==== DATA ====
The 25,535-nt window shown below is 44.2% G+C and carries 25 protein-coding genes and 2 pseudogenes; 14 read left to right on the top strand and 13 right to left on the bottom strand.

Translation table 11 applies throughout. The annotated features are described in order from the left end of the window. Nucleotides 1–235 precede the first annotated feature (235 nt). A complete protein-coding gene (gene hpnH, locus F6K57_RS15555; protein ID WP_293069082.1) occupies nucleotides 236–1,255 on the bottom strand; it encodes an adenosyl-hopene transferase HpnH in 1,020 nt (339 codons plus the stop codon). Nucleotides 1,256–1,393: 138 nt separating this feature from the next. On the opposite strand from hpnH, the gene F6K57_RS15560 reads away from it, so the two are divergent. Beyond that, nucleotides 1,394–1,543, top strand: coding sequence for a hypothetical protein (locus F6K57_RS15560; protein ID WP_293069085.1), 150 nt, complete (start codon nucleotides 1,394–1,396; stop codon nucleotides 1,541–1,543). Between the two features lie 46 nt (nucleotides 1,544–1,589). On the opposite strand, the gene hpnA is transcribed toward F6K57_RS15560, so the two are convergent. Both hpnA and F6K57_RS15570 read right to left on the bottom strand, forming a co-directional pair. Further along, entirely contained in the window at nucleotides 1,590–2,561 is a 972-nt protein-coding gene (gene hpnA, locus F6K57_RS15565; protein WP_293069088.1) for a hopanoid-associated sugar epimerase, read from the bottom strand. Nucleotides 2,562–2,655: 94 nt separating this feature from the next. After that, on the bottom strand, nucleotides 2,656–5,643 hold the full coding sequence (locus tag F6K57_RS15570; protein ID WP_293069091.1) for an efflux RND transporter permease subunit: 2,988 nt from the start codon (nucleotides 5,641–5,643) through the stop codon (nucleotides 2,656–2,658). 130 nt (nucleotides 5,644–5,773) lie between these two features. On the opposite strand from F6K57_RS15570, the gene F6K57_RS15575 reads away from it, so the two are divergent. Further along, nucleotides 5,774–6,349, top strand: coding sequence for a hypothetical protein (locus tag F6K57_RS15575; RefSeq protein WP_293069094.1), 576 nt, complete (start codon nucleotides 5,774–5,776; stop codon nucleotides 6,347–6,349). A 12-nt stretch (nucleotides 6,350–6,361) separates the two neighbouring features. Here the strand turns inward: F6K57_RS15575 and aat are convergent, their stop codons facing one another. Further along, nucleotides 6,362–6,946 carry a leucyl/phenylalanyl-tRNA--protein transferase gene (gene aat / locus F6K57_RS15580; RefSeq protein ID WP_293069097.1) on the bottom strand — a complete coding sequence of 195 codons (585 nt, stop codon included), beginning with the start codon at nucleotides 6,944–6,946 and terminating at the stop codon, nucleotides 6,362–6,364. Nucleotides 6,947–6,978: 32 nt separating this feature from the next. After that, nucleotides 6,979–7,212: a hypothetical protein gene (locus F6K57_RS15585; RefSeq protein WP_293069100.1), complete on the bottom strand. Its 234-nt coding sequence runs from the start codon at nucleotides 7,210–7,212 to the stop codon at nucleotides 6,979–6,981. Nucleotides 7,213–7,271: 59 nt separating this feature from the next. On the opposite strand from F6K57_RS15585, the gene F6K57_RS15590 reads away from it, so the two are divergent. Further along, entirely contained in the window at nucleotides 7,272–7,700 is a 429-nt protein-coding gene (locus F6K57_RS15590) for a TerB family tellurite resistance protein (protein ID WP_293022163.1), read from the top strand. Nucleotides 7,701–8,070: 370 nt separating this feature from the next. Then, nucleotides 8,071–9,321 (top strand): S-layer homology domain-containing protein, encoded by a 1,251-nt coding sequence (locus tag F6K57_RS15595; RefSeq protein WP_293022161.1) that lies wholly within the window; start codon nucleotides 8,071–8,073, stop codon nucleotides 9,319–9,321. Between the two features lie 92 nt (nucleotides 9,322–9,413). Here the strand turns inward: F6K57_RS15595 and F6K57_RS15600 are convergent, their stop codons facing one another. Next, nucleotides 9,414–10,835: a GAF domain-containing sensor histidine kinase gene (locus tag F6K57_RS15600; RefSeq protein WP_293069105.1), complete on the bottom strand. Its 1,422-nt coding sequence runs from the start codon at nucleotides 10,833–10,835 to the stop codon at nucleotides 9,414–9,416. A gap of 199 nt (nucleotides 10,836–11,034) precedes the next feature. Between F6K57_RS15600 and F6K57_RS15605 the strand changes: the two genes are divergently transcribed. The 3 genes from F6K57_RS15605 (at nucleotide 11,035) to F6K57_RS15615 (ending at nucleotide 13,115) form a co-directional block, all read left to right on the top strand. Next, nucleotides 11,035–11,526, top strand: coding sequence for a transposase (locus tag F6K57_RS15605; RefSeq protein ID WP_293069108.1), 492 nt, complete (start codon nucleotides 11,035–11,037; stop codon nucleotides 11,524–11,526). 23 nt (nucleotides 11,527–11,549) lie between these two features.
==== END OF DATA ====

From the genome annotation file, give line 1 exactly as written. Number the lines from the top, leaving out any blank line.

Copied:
The 25,535-nt window shown below is 44.2% G+C and carries 25 protein-coding genes and 2 pseudogenes; 14 read left to right on the top strand and 13 right to left on the bottom strand.